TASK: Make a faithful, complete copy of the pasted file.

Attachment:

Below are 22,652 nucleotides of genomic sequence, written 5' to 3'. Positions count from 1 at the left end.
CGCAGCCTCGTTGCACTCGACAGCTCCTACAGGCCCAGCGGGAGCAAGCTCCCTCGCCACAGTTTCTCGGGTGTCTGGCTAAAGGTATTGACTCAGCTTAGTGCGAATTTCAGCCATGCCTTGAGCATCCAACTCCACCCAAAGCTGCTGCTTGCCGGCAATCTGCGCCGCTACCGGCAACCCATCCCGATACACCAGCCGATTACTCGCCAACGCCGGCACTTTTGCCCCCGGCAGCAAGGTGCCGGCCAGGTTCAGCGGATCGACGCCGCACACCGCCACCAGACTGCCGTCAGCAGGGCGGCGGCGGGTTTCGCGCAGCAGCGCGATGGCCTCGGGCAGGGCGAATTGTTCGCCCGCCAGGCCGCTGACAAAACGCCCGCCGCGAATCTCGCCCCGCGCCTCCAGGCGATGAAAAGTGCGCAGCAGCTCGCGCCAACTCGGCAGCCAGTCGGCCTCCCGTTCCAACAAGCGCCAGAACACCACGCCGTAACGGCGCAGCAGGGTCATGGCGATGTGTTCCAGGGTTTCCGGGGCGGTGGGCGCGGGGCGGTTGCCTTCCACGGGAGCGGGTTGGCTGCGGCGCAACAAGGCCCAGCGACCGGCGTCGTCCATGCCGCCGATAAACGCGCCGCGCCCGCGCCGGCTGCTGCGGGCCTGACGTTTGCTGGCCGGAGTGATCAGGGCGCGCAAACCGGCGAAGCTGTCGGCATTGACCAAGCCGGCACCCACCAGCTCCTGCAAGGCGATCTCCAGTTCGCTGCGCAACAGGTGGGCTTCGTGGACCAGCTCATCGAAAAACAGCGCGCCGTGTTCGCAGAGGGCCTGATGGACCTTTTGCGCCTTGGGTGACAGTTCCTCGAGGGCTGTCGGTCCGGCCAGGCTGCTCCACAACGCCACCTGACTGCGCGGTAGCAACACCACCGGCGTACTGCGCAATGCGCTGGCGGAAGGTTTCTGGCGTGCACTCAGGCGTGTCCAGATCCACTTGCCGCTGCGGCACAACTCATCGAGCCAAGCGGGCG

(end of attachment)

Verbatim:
Below are 22,652 nucleotides of genomic sequence, written 5' to 3'. Positions count from 1 at the left end.
CGCAGCCTCGTTGCACTCGACAGCTCCTACAGGCCCAGCGGGAGCAAGCTCCCTCGCCACAGTTTCTCGGGTGTCTGGCTAAAGGTATTGACTCAGCTTAGTGCGAATTTCAGCCATGCCTTGAGCATCCAACTCCACCCAAAGCTGCTGCTTGCCGGCAATCTGCGCCGCTACCGGCAACCCATCCCGATACACCAGCCGATTACTCGCCAACGCCGGCACTTTTGCCCCCGGCAGCAAGGTGCCGGCCAGGTTCAGCGGATCGACGCCGCACACCGCCACCAGACTGCCGTCAGCAGGGCGGCGGCGGGTTTCGCGCAGCAGCGCGATGGCCTCGGGCAGGGCGAATTGTTCGCCCGCCAGGCCGCTGACAAAACGCCCGCCGCGAATCTCGCCCCGCGCCTCCAGGCGATGAAAAGTGCGCAGCAGCTCGCGCCAACTCGGCAGCCAGTCGGCCTCCCGTTCCAACAAGCGCCAGAACACCACGCCGTAACGGCGCAGCAGGGTCATGGCGATGTGTTCCAGGGTTTCCGGGGCGGTGGGCGCGGGGCGGTTGCCTTCCACGGGAGCGGGTTGGCTGCGGCGCAACAAGGCCCAGCGACCGGCGTCGTCCATGCCGCCGATAAACGCGCCGCGCCCGCGCCGGCTGCTGCGGGCCTGACGTTTGCTGGCCGGAGTGATCAGGGCGCGCAAACCGGCGAAGCTGTCGGCATTGACCAAGCCGGCACCCACCAGCTCCTGCAAGGCGATCTCCAGTTCGCTGCGCAACAGGTGGGCTTCGTGGACCAGCTCATCGAAAAACAGCGCGCCGTGTTCGCAGAGGGCCTGATGGACCTTTTGCGCCTTGGGTGACAGTTCCTCGAGGGCTGTCGGTCCGGCCAGGCTGCTCCACAACGCCACCTGACTGCGCGGTAGCAACACCACCGGCGTACTGCGCAATGCGCTGGCGGAAGGTTTCTGGCGTGCACTCAGGCGTGTCCAGATCCACTTGCCGCTGCGGCACAACTCATCGAGCCAAGCGGGCG